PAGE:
Therapeutic effect of DNA vaccine encoding the 60-kDa-heat shock protein from Paracoccidoides brasiliensis on experimental paracoccidioidomycosis in mice.Vaccine 2019; 37(37):5607-5613V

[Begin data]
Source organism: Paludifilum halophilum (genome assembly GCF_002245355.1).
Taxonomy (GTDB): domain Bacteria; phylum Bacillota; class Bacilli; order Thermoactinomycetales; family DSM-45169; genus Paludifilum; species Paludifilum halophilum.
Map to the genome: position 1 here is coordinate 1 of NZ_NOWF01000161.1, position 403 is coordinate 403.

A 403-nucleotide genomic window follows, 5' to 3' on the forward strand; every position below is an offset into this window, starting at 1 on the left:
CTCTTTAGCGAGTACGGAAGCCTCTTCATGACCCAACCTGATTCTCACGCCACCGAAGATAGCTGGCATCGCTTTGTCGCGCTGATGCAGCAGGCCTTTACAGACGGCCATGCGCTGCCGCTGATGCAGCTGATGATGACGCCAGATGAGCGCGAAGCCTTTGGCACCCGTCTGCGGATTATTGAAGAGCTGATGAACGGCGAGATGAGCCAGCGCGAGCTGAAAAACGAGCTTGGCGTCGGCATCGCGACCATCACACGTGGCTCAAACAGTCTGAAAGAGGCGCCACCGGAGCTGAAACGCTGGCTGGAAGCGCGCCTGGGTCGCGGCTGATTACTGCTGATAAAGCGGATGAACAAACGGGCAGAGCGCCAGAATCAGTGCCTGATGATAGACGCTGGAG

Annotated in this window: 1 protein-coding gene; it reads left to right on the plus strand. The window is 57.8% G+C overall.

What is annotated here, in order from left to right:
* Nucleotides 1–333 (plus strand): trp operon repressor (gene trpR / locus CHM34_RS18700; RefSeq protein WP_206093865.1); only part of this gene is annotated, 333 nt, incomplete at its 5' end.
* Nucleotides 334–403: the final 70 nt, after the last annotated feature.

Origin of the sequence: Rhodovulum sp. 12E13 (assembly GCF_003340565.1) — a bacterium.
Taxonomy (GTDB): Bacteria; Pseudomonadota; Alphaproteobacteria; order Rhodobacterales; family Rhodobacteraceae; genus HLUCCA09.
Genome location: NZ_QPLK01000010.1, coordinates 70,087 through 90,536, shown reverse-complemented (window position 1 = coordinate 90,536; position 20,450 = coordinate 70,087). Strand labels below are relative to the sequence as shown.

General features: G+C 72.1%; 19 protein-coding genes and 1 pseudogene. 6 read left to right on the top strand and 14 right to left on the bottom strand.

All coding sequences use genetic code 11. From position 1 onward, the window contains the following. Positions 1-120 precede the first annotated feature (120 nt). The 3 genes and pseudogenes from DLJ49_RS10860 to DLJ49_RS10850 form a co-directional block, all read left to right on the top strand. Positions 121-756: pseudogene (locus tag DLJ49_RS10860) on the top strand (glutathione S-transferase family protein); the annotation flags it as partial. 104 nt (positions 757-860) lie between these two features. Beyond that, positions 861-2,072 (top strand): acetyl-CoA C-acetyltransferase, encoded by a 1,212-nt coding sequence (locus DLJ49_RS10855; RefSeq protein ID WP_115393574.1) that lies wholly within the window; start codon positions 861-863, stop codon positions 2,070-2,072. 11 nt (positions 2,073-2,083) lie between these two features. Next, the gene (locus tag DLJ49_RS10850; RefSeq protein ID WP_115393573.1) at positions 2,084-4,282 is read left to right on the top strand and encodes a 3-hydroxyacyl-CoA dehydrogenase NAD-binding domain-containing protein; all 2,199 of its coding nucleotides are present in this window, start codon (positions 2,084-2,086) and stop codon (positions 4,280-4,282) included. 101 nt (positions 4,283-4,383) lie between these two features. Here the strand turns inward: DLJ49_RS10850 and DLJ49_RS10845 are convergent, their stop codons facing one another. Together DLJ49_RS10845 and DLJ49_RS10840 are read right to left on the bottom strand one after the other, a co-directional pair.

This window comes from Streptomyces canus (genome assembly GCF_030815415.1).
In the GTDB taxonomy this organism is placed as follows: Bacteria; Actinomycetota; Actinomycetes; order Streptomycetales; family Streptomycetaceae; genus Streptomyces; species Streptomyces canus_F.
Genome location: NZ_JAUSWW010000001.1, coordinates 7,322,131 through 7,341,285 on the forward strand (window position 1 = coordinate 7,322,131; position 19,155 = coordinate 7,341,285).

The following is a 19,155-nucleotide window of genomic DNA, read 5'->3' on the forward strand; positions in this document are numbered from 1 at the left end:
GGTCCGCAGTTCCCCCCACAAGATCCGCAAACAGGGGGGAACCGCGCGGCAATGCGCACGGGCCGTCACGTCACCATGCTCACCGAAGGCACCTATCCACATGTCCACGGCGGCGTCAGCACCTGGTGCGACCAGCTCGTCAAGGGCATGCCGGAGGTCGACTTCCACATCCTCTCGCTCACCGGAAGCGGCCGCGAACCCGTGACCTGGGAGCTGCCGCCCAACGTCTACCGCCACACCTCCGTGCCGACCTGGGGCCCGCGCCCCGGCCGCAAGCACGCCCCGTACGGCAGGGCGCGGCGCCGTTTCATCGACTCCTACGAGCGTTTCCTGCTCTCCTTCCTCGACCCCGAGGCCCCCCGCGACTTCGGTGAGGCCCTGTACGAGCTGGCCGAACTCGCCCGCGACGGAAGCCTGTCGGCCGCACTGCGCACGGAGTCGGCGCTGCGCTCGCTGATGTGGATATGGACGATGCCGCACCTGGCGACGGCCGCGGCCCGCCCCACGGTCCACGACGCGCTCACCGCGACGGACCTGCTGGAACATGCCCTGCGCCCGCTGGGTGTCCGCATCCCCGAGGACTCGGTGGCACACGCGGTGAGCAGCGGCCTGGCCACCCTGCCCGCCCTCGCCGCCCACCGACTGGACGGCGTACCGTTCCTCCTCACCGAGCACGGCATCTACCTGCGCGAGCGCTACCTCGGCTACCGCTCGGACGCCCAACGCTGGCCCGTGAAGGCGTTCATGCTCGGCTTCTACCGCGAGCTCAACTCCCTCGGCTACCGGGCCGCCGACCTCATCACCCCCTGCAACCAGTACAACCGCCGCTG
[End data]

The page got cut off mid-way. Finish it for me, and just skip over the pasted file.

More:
Paracoccidioidomycosis (PCM) is a systemic mycosis autochthonous to Latin America and endemic to Brazil, which has the majority of the PCM cases. PCM is acquired through the inhalation of propagules of fungi from genus Paracoccidioides spp. and mainly affects the lungs. We have previously shown that P. brasiliensis-infected mice treated with single-dose of recombinant 60-kDa-heat shock protein from P. brasiliensis (rPbHsp60) had a worsening infection in comparison to animals only infected. In this study, we investigate whether the treatment of infected mice with PB_HSP60 gene cloned into a plasmid (pVAX1-PB_HSP60) would result in efficient immune response and better control of the disease. The harmful impact of single-dose therapy with protein was not seen with plasmid preparations. Most importantly, three doses of pVAX1-PB_HSP60 and protein induced a beneficial effect in experimental PCM with a reduction in fungal load and lung injury when compared with infected mice treated with pVAX1 or PBS. The increase of the cytokines IFN-γ, TNF, and IL-17 and the decrease of IL-10 observed after treatment with three doses of pVAX1-PB_HSP60 appears to be responsible for the control of infection. These results open perspectives of the therapeutic use of Hsp60 in PCM.